Filling your tank. For most families, a necessary evil. A pain shared by the city of Yakima.
"They come here all day long, all night long. 24/7," says Yakima Public Works supply specialist Stuart Petri.
Garbage trucks, police cars, parks and rec pickups.
Yakima couldn't give an exact amount paid per gallon, but the city spent about $2.2 million on fuel last year. That's down from the previous two years, in part due to lower gas prices.
Yakima expected to spend more in 2013, citing more police officers and added transit and garbage routes.
The transit department spent the most on gas in the city, followed by police. YPD says there not much officers can do to save on fuel.
"The amount of gas we spend is pretty much a function of what we have to do every day," said Capt. Jeff Schneider. "We have to respond to calls. We have to be all over the city."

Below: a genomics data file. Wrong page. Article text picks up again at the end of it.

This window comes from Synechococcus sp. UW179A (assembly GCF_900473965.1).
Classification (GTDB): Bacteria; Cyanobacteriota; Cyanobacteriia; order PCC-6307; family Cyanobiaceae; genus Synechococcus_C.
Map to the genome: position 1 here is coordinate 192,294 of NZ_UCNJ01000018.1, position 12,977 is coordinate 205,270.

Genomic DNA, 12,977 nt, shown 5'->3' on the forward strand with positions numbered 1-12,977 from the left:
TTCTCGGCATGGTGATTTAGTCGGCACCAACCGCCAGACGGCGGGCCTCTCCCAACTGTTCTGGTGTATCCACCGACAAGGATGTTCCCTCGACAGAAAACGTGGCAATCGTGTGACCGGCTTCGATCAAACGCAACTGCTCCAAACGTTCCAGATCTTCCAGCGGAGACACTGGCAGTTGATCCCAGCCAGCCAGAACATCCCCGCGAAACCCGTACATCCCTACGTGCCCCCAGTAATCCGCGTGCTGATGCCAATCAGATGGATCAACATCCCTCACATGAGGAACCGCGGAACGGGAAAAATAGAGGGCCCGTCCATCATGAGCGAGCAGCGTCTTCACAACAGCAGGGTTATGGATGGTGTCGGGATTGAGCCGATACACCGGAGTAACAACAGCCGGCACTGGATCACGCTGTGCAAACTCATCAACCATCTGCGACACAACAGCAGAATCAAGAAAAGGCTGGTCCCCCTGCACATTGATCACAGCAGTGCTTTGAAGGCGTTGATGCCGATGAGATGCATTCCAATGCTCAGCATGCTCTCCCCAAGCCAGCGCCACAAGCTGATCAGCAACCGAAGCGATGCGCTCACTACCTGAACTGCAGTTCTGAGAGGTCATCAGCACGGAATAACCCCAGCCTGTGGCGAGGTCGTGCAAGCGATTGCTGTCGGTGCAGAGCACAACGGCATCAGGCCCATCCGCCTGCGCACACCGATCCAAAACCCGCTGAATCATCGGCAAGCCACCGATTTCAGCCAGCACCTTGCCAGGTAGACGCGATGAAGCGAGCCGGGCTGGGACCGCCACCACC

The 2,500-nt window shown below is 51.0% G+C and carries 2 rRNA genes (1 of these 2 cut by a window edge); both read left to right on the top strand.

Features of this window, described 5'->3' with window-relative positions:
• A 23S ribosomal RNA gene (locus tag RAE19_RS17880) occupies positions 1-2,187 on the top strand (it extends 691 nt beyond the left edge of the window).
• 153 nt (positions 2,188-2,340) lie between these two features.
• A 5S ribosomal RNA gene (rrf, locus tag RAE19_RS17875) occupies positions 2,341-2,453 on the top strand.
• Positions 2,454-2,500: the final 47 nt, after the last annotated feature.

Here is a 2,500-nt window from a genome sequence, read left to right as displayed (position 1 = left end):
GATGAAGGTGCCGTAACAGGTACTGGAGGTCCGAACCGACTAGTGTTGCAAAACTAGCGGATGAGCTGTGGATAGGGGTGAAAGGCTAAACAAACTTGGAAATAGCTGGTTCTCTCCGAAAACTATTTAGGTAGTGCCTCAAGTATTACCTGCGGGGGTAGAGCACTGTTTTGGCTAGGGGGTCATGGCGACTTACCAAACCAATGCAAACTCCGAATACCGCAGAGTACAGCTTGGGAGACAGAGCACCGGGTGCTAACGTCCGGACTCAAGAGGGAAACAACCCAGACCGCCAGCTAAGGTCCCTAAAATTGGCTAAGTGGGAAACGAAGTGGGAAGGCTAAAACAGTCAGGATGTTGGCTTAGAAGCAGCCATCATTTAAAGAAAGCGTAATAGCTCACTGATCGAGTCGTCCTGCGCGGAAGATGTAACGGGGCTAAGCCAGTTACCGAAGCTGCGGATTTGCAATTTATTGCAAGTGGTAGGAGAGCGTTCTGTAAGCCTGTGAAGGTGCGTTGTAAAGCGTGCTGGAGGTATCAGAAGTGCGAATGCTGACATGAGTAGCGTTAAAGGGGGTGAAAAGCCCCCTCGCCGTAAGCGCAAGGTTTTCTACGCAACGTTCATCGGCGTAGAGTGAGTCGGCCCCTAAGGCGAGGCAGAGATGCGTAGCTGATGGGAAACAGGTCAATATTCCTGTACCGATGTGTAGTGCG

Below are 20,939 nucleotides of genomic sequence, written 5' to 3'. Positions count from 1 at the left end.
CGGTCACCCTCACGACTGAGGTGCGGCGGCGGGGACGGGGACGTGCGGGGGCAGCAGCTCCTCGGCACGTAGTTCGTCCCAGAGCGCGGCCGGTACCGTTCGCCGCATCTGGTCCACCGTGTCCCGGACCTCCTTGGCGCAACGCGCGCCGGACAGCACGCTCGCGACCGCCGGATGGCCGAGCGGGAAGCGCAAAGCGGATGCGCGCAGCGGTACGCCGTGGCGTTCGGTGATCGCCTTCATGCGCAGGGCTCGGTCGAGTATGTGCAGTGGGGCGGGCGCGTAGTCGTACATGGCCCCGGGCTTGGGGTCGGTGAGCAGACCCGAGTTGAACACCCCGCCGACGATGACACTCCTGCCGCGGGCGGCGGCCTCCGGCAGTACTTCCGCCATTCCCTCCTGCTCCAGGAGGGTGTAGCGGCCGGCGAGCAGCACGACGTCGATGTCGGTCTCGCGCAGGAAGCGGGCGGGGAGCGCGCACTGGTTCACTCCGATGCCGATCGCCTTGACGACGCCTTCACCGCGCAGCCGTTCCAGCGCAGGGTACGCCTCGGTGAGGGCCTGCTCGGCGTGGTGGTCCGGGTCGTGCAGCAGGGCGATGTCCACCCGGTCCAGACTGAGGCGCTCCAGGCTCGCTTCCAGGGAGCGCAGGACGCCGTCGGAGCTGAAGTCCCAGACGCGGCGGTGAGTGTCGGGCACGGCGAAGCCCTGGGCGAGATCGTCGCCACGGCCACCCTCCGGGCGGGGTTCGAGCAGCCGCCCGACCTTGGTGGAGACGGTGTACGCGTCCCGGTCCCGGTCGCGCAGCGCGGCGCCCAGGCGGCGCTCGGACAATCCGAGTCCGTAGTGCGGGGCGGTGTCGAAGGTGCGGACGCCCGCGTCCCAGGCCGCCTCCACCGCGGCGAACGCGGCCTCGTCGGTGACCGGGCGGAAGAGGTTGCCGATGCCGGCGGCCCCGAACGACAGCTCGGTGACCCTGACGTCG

At one point, when gas prices first started rising, YPD doubled up officers. That's not realistic now. It would mean fewer vehicles on patrol.
"It doesn't work for us."
Yakima operates four of its own gas stations for fill-ups. Each employee has two cards. One has a unique employee ID number. The second one operates kind of like a gas card. One card goes in, then the other, activating the gas pump.
The city tracks each employee's purchases, flagging anything unusual, and renegotiates its supply contract every five years.
Small measures by a city trying to keep a big budget item in check.
YPD acknowledges the new program that lets police officers take patrol cars home could increase the department's gas costs even more.